It’s previously been suggested in this space that the current political climate in America could be conducive to an old-school football league that embraces the big hits and disregard for personal safety used to be commonplace in the NFL. As demonstrated by a lengthy Sports Illustrated article from November regarding the current state of football in America, fans seem to want it.
“Those attitudes from fans coupled with the messages that invariably will be sent by the incoming Commander-in-Chief,” we wrote at the time, “suggest that the time may be right for someone to roll the dice with $250 million or so in the hopes of launching a football league that would essentially operate like a modern-day XFL — loud, proud, violent, brutal, bloody, and everything that the NFL was before political, legal, and social sensitivities forced the league to change.”
Coincidentally, a dinnertime conversation between XFL pioneers Dick Ebersol and Vince McMahon attached to the tail end of ESPN’s 30-for-30 treatment of the Extinct-F-L hints that they may be cooking up an idea for something that may smell like football the way it once was played — with a not-so-subtle hint that one of the NFL’s most prominent figures may throw a third ladle into the stew.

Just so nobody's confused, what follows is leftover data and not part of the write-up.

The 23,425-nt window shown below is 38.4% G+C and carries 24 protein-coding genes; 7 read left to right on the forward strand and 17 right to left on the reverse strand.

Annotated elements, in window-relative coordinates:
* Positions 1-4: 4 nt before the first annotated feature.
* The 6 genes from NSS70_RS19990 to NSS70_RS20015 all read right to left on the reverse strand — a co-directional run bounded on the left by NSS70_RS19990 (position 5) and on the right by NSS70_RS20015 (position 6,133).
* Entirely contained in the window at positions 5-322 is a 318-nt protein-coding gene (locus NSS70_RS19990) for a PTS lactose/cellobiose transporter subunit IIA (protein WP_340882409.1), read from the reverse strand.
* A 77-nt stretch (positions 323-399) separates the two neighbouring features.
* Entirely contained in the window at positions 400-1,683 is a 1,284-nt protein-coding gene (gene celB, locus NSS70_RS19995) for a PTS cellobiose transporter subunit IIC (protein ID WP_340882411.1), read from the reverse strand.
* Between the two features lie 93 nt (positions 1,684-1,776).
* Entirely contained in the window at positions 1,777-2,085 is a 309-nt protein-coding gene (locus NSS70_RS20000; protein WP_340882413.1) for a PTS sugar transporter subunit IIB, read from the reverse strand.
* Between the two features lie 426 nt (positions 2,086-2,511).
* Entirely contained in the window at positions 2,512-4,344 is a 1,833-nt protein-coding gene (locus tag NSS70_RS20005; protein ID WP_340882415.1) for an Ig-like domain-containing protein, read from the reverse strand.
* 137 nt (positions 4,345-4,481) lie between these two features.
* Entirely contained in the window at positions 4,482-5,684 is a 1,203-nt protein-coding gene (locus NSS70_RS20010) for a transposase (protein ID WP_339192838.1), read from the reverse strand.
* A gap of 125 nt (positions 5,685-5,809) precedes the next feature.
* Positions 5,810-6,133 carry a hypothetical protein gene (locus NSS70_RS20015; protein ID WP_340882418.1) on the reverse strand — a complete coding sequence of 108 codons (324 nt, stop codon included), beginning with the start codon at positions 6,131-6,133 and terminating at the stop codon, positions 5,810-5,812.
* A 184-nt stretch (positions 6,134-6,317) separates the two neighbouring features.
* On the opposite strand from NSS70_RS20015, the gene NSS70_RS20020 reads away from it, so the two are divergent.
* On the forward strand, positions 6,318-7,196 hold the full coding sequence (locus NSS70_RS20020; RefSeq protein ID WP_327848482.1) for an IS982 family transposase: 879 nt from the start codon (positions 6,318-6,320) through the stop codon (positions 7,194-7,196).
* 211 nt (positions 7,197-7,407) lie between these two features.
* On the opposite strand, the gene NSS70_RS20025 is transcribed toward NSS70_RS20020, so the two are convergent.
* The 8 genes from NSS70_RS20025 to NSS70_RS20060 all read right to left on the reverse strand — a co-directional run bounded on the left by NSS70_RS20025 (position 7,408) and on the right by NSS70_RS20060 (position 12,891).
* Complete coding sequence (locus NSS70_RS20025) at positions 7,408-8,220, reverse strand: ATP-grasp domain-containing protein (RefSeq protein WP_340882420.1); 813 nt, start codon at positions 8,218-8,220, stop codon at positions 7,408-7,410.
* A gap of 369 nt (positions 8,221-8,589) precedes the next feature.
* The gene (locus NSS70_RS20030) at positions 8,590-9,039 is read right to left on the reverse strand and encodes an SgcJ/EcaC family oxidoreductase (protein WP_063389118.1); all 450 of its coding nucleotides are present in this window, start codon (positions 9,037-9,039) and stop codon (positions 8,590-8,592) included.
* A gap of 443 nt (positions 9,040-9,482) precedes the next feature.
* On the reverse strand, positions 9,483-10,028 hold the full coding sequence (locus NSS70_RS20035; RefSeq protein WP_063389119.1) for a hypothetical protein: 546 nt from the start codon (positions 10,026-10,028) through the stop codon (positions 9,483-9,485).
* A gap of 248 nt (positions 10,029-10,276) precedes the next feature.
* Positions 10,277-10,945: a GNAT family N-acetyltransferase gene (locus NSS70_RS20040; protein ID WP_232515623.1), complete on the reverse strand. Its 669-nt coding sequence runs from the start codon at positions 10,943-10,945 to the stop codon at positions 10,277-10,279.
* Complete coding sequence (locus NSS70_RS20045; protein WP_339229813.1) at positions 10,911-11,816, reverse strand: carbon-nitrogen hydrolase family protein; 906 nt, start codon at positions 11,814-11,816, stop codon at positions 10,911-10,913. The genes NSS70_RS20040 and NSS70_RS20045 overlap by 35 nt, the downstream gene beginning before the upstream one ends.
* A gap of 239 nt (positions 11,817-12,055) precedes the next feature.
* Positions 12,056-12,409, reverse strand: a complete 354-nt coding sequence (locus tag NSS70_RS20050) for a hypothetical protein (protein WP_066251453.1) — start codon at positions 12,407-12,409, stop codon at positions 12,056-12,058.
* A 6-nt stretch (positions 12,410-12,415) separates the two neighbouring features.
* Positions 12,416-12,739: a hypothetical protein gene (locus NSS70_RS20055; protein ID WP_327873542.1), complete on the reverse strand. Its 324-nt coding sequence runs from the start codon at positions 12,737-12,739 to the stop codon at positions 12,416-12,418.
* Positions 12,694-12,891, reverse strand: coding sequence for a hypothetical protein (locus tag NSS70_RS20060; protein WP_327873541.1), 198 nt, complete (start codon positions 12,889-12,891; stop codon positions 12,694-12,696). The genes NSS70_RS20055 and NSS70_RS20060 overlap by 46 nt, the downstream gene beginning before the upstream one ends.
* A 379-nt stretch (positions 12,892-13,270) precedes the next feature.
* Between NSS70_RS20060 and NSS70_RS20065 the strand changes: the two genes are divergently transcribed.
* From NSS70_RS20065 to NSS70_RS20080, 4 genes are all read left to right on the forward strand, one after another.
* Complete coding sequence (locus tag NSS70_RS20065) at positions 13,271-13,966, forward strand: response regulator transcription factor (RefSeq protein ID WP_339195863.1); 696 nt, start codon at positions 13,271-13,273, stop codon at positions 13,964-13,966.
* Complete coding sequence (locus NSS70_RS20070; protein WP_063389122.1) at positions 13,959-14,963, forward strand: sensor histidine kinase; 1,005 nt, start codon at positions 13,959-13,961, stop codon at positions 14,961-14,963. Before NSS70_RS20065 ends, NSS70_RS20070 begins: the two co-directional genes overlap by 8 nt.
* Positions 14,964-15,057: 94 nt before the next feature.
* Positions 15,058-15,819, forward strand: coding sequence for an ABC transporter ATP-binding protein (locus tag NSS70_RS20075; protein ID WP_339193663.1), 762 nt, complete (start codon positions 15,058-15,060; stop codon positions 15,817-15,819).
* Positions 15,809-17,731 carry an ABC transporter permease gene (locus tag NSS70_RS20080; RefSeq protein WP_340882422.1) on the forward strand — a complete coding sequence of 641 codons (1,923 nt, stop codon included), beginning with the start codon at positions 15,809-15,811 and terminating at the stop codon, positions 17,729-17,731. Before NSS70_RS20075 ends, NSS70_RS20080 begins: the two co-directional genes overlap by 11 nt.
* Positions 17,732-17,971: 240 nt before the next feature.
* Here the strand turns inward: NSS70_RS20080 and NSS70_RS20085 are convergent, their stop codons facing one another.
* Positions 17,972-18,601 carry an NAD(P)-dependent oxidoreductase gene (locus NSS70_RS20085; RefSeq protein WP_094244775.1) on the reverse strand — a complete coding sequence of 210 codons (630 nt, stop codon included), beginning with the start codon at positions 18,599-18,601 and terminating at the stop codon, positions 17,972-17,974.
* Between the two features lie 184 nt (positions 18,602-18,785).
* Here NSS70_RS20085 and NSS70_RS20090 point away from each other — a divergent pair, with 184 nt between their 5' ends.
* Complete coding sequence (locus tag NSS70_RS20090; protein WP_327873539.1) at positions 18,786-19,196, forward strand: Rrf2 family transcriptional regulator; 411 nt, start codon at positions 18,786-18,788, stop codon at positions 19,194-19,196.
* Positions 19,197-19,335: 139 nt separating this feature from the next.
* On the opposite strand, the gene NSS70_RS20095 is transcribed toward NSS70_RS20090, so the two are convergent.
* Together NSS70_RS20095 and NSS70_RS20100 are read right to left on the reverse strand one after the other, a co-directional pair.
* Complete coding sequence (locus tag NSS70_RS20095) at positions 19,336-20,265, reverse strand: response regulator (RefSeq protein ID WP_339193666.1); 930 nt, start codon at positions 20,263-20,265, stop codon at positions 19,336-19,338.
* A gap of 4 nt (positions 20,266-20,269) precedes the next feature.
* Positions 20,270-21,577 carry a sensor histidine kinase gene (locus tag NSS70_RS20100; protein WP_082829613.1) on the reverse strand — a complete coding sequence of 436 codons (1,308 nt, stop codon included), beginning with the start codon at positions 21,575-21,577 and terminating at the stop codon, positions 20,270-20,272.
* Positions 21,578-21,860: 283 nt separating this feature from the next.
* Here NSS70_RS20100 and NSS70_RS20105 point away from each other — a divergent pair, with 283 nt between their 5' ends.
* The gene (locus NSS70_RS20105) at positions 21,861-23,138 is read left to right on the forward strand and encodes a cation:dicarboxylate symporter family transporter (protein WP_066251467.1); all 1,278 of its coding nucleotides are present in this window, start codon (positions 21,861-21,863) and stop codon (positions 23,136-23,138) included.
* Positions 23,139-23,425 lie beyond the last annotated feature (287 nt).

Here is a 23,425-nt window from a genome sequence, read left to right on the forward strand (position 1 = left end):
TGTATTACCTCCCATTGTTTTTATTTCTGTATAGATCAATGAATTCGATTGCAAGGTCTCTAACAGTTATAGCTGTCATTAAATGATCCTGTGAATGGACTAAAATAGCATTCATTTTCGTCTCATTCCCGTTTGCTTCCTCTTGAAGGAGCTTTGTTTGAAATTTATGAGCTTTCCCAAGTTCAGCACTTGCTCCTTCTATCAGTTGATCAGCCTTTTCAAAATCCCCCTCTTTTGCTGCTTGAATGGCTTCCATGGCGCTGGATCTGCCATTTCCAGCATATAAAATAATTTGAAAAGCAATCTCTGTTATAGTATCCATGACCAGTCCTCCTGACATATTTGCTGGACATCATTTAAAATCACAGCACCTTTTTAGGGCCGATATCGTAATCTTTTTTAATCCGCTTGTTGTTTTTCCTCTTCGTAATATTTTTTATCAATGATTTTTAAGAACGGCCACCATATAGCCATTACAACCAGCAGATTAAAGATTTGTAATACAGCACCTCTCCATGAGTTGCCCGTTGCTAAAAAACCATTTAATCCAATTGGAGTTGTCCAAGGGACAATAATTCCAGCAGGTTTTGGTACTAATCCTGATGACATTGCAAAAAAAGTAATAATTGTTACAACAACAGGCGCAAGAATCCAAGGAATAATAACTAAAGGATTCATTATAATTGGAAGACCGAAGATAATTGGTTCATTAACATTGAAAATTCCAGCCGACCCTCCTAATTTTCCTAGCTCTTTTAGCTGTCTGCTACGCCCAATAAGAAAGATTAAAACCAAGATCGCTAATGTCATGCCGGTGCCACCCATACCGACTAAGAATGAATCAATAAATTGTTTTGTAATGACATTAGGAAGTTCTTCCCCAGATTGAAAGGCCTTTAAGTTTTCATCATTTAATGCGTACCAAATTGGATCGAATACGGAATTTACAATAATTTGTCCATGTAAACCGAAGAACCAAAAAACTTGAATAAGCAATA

“Do you ever have any thoughts about trying again?” Ebersol asks McMahon.
“Yes I do,” McMahon replies. “I don’t know what it would be. I don’t know if it’s gonna be another XFL or what it may be or how different I would make it. It seems like in some way it would tie in either with the NFL itself or the owners.”
“Well certainly the most adventurous owner is Jerry Jones,” Ebersol says.
McMahon nods and smiles. “Yes.”
“We both know him pretty well,” Ebersol continues. “You’ve just had a Wrestlemania with him. Jones is and was a real fan of what we tried to do and speaks of it even fondly still today as something that really was trying to fill a need.”
That need may not include a need to have sold-out stadiums right out of the gates.
“Why wouldn’t they want to continue with the product, and if the stadium is 25-percent full, it’s better than zip?” McMahon says. “So you need to come out of retirement, put the headset back on . . .”
“We’ll have to use our own money, because I don’t work at NBC anymore.”
“I’ll do it with you,” McMahon says.
“Yeah, absolutely,” responds Ebersol.
“I don’t know what else we could do that the NFL isn’t doing now,” McMahon explains, “but I’m sure we could find a way.”
With that, the 90-monute look at the XFL ends. And it surely was no accident that Ebersol’s son, Charlie, opted to cut the hours of interviews together in a way that culminated in McMahon and Ebersol rekindling under music that slowly became louder and louder the sparkle that they brought 17 years ago when the idea for the XFL was hatched.
Whether the goal was to put a compelling bow on the documentary or to plant a seed remains to be seen. Regardless, an argument could be made that, in several respects, the XFL was ahead of its time. With plenty of people wanting football to be played like it used to be, maybe the time has come for a comeback.